All the sweet buns (or pan, which means bread in Japanese) are made with this bread dough, are sweet but not too sweet, and are stuffed with various fillings. Japanese pastries are typically much less sweet than American baked goods, but Mr. Numata adds a little more sugar than is traditional to his pastries, to better fit the American palate. I tried the green tea cream and red bean pan, and the custard cream pan. Both were delicious.

Green Tea (Matcha) and Red Bean (Adzuki) Pan

Custard Cream Pan

I also sampled the croquette pan, consisting of potato and vegetable croquettes, rolled in breadcrumbs and fried, and tucked into a bun with cabbage. The bread crumbs for the croquettes are made from the loaves of Japanese bread, grated while still fresh. Sayoko told me that the crumbs don’t work as well if they’re dried or flaked very small, because they absorb too much oil when fried.

Croquette Pan

But my favorite hands down has to be the curry pan– a light bread shell, filled with a mildly spicy curry (don’t think Indian curry, folks, this is Japanese all the way), and fried until golden. Fried, but not greasy in the slightest. And they reheat very well in a 350 degree oven. So stock up if you can.

 Curry Pan

Also on offer is the yakisoba pan - yakisoba and cabbage in a bun, topped with shredded pickled ginger.

Yakisoba Pan

And for more sweets, try a melon pan or a red bean pan. I didn't taste either one, but a coworker said "that's some good stuff".

Melon Pan

 Red Bean (Adzuki) Pan

There's also the cream cheese French toast pan, made from the thickly sliced bread, with a layer of jam in the middle.

 Cream cheese French toast

And finally, the sausage cheese pan, which made me think of a grown-up version of pigs in a blanket.

 Sausage Cheese Pan

All of the pastries run from $1.75 to $2.80 - a better deal cannot be found in La Costa!

There are sandwiches available, including the special tonkatsu sandwich, which isn’t on the menu, and is made to order. Call it on the “secret menu”, if you wish.

And, just to prove to you all that they serve typical bagel shop goodies, here are some menu shots:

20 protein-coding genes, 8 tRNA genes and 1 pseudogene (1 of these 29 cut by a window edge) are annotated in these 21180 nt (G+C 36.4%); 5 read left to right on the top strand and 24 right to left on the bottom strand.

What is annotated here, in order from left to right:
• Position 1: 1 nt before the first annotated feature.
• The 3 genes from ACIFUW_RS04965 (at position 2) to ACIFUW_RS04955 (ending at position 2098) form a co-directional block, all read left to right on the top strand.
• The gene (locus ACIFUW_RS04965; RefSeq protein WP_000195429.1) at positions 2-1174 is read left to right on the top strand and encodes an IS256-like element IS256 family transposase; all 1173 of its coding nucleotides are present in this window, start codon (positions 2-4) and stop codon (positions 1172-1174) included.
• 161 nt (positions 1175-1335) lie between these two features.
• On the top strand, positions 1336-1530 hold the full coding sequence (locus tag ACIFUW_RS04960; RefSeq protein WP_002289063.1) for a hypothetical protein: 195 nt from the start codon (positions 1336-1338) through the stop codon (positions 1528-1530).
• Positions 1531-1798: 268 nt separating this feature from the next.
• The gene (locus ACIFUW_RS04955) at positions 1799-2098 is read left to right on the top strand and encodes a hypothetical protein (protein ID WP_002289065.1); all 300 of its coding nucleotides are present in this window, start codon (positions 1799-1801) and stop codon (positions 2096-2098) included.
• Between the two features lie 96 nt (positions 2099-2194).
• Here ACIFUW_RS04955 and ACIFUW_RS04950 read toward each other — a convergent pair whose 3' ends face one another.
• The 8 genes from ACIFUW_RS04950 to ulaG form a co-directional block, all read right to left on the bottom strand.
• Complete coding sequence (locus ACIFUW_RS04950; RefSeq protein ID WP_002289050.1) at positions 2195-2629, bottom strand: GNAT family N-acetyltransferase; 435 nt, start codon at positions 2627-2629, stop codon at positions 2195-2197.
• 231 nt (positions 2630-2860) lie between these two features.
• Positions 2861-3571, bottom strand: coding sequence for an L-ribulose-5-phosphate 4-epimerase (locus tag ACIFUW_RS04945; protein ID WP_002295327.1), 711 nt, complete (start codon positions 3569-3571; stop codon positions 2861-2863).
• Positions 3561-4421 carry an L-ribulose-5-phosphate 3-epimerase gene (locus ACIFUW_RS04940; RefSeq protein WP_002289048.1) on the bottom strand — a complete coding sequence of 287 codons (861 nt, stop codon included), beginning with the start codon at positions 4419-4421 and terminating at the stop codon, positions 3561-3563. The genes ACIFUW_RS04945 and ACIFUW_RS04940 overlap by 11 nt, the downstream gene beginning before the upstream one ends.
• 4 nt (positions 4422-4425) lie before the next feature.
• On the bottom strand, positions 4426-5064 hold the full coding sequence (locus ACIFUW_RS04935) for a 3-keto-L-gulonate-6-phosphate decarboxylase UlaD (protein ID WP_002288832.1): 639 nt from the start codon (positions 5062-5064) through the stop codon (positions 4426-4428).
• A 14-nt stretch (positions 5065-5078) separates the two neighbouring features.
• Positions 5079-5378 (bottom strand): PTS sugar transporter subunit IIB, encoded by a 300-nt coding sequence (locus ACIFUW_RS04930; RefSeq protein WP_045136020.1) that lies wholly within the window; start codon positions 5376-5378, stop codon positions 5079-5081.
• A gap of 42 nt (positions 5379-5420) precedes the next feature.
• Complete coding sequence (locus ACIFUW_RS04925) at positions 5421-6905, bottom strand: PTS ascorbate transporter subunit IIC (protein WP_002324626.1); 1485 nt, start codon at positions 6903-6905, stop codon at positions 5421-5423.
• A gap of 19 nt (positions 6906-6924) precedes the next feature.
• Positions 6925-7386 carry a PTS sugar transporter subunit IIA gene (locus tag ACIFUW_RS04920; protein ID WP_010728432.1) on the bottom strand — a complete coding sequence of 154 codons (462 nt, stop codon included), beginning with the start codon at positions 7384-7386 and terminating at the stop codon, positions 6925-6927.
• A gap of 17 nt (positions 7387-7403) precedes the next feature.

Bottom line: If you find yourself in Carlsbad, stop by Sun Flour Bagel. Whether you get a bagel or a pastry, it's money well spent, and your taste buds will thank you.

Note: I was not compensated monetarily for this review; however, all the goods in the pictures were provided to me free of charge by Sun Flour Bagel (and subsequently shared with my happy and grateful coworkers).

Thursday, May 6, 2010

Lamb Kebabs with Spicy Tomato Sauce and Yogurt

I had some ground lamb languishing in my freezer, and came across this recipe for Yogurtlu Kofte Kebabi, or Lamb Kebabs with Spicy Tomato and Yogurt Sauce, over at Amuse Bouche.

I followed the recipe to the letter, except I omitted the pine nuts, because, frankly, I don't care for them.

Lamby meatballs, spicy tomatoey sauce, cool yogurt, lemony sumac, all on top of crispy pita bread that slowly softens under the warm sauce. Absolutely delicious.

Sunday, May 2, 2010

Things I've Cooked Lately

Here's another installment of "things I've cooked lately", otherwise known as "I'm too lazy to write a whole post on one thing".

First, we have almonds for biscotti. Yummy little cookies. And I thought the picture was cool. Although it made me realize just how badly I need to send my knife to Kyocera to have it sharpened.

Next up, my take on a Cubano sandwich, using pork from a shoulder roast I made, Swiss cheese, deli ham, pickles, and mustard. Tip: Leave the pickles off the sandwich until after it's toasted. Because hot pickles are weird.

And from the same pork shoulder, crispy happy cracklings. Just peel off the skin and bake it at 350-400 until crackly.

And finally, butter. Why butter? Because I made it myself by shaking the hell out of some leftover cream. It was awesome.

That's all for now, hope everyone's enjoying their weekend!